I’ve already highlighted Elliot Cooper’s contribution, but there are some very cool contributions. I love the honesty of Jenn Polish’s Transition on Trains: On Being a Non-binary Author,  and in Victor Alexander’s interview. I’m in there too. Gatsby, a side character in The Wing Commander’s Curse, happens to be trans—and happens to be serving in the military. Timely! Honestly though, I think I gained more than I gave. Reading the guest posts and interviews challenged me. I’m in awe of the honesty and courage of these very talented authors.

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In order of posts, earliest through latest:

J.S. Fields: Interview.

Angel Martinez: Guest Post

L.A. Witt: Having her Back. Book Review by Dana.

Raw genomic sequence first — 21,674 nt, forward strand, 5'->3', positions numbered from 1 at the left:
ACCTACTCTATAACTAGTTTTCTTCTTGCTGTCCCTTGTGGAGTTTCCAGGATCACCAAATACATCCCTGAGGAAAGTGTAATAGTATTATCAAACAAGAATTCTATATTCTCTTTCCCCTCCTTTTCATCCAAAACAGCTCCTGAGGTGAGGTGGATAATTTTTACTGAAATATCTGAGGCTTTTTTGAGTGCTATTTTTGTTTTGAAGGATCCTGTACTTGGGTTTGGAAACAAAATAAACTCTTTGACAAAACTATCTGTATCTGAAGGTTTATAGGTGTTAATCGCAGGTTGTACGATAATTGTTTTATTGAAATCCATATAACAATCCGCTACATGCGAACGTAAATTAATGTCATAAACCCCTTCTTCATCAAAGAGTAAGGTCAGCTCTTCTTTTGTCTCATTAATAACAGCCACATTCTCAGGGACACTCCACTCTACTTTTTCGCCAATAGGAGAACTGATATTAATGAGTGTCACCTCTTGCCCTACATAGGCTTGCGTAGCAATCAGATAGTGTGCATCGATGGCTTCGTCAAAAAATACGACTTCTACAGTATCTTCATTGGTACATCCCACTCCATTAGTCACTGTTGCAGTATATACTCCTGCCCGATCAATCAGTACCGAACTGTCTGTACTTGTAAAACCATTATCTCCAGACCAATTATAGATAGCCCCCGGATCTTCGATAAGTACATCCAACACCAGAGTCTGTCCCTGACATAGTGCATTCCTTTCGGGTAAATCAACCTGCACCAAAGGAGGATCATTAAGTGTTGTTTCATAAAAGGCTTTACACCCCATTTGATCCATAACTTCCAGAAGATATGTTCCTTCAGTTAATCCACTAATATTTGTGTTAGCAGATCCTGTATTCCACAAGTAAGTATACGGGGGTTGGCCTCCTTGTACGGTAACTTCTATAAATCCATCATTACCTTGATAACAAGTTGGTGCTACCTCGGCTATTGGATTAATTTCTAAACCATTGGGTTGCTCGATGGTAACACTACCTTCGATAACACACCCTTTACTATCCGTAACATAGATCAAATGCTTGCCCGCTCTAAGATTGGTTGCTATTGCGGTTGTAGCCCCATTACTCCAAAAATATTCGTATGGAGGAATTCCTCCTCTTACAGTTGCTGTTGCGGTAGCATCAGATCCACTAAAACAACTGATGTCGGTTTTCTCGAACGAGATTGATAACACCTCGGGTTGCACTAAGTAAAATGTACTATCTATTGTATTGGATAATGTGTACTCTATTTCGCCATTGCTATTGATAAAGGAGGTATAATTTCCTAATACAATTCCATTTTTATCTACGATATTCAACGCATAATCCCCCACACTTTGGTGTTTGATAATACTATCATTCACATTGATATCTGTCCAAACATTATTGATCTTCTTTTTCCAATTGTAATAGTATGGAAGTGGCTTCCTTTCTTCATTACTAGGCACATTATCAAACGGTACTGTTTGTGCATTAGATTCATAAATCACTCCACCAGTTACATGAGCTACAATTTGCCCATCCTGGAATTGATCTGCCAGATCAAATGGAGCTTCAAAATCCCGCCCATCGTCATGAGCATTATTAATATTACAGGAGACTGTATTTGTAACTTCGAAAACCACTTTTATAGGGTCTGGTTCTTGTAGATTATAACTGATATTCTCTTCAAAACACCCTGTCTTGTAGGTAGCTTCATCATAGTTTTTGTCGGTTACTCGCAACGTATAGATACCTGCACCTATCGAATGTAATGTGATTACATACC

Jeff Adams: The Inspiration behind Hat trick Book 3: Penalty Shot.

Francis Gideon: A Winter in Rome. Book Review by Eloreen.

Jay Northcote: Interview and Starting From Scratch: Book Review by Bethany.

Aidan Wayne: Grounded. Book Review by Wendy.

Missy Welsh: Why I Wrote a Romance Featuring a Transman.

Joe Cosentino: Books of Inclusion.

Gillian St. Kevern: Interview

Christopher Hawthorne Moss: A Fine Bromance. Book Review by Dana.

Jenn Polish: Transition on Trains.

Elliot Cooper: Are Your Books Trans Enough?

Julie Aitchenson: Guest Post.

G.R. Lyons: Life in Transition.

Allan Hunter: Identifying as Genderqueer rather than Transgender

Fifi Frost: Trans-trap. Book Review by Wendy

Anna Martin: Guest Post. The Impossible Boy: Book Review by Bethany.

Francis Gideon: Hopeless Romantic. Book Review by Dana 

Victor Alexander: Interview

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Release Day Review: Junk Mage by Elliot Cooper!